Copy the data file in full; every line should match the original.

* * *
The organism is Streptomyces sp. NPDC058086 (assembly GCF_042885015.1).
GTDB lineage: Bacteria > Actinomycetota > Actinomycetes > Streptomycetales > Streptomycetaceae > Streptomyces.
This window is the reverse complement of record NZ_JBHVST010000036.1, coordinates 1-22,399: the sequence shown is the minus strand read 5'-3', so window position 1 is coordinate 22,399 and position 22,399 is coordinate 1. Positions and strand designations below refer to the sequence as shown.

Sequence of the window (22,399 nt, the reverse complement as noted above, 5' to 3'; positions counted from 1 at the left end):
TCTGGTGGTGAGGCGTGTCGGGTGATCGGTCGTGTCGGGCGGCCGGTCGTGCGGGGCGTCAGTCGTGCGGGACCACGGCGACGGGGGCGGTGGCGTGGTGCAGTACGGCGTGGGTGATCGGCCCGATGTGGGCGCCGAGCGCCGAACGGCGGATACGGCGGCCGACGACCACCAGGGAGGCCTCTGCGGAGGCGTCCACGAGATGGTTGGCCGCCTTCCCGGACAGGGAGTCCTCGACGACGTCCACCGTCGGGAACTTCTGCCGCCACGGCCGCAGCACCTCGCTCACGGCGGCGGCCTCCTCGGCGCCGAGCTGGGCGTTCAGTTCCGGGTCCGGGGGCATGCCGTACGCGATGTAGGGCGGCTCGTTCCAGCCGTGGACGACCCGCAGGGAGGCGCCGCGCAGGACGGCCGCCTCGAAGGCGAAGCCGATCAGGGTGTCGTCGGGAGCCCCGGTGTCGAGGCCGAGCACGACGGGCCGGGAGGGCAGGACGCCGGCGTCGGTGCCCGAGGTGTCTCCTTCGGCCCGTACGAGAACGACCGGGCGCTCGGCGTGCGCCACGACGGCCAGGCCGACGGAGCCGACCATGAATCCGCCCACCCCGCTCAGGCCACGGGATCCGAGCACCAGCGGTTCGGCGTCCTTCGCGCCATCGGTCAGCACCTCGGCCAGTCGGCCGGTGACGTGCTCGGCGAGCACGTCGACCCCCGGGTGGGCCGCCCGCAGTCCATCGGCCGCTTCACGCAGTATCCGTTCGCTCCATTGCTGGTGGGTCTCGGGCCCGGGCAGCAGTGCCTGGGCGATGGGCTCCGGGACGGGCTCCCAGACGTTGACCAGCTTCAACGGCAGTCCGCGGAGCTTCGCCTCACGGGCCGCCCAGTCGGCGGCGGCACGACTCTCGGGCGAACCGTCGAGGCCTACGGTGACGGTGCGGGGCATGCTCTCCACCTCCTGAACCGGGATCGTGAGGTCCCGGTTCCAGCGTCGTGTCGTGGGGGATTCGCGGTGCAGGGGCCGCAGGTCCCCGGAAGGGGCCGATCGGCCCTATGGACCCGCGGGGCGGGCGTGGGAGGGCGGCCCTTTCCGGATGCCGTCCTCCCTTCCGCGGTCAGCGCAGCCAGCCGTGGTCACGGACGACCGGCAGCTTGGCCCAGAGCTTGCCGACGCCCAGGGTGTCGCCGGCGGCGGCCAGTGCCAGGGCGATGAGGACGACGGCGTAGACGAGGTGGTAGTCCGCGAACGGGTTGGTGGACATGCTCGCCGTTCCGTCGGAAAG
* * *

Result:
The organism is Streptomyces sp. NPDC058086 (assembly GCF_042885015.1).
GTDB lineage: Bacteria > Actinomycetota > Actinomycetes > Streptomycetales > Streptomycetaceae > Streptomyces.
This window is the reverse complement of record NZ_JBHVST010000036.1, coordinates 1-22,399: the sequence shown is the minus strand read 5'-3', so window position 1 is coordinate 22,399 and position 22,399 is coordinate 1. Positions and strand designations below refer to the sequence as shown.

Sequence of the window (22,399 nt, the reverse complement as noted above, 5' to 3'; positions counted from 1 at the left end):
TCTGGTGGTGAGGCGTGTCGGGTGATCGGTCGTGTCGGGCGGCCGGTCGTGCGGGGCGTCAGTCGTGCGGGACCACGGCGACGGGGGCGGTGGCGTGGTGCAGTACGGCGTGGGTGATCGGCCCGATGTGGGCGCCGAGCGCCGAACGGCGGATACGGCGGCCGACGACCACCAGGGAGGCCTCTGCGGAGGCGTCCACGAGATGGTTGGCCGCCTTCCCGGACAGGGAGTCCTCGACGACGTCCACCGTCGGGAACTTCTGCCGCCACGGCCGCAGCACCTCGCTCACGGCGGCGGCCTCCTCGGCGCCGAGCTGGGCGTTCAGTTCCGGGTCCGGGGGCATGCCGTACGCGATGTAGGGCGGCTCGTTCCAGCCGTGGACGACCCGCAGGGAGGCGCCGCGCAGGACGGCCGCCTCGAAGGCGAAGCCGATCAGGGTGTCGTCGGGAGCCCCGGTGTCGAGGCCGAGCACGACGGGCCGGGAGGGCAGGACGCCGGCGTCGGTGCCCGAGGTGTCTCCTTCGGCCCGTACGAGAACGACCGGGCGCTCGGCGTGCGCCACGACGGCCAGGCCGACGGAGCCGACCATGAATCCGCCCACCCCGCTCAGGCCACGGGATCCGAGCACCAGCGGTTCGGCGTCCTTCGCGCCATCGGTCAGCACCTCGGCCAGTCGGCCGGTGACGTGCTCGGCGAGCACGTCGACCCCCGGGTGGGCCGCCCGCAGTCCATCGGCCGCTTCACGCAGTATCCGTTCGCTCCATTGCTGGTGGGTCTCGGGCCCGGGCAGCAGTGCCTGGGCGATGGGCTCCGGGACGGGCTCCCAGACGTTGACCAGCTTCAACGGCAGTCCGCGGAGCTTCGCCTCACGGGCCGCCCAGTCGGCGGCGGCACGACTCTCGGGCGAACCGTCGAGGCCTACGGTGACGGTGCGGGGCATGCTCTCCACCTCCTGAACCGGGATCGTGAGGTCCCGGTTCCAGCGTCGTGTCGTGGGGGATTCGCGGTGCAGGGGCCGCAGGTCCCCGGAAGGGGCCGATCGGCCCTATGGACCCGCGGGGCGGGCGTGGGAGGGCGGCCCTTTCCGGATGCCGTCCTCCCTTCCGCGGTCAGCGCAGCCAGCCGTGGTCACGGACGACCGGCAGCTTGGCCCAGAGCTTGCCGACGCCCAGGGTGTCGCCGGCGGCGGCCAGTGCCAGGGCGATGAGGACGACGGCGTAGACGAGGTGGTAGTCCGCGAACGGGTTGGTGGACATGCTCGCCGTTCCGTCGGAAAG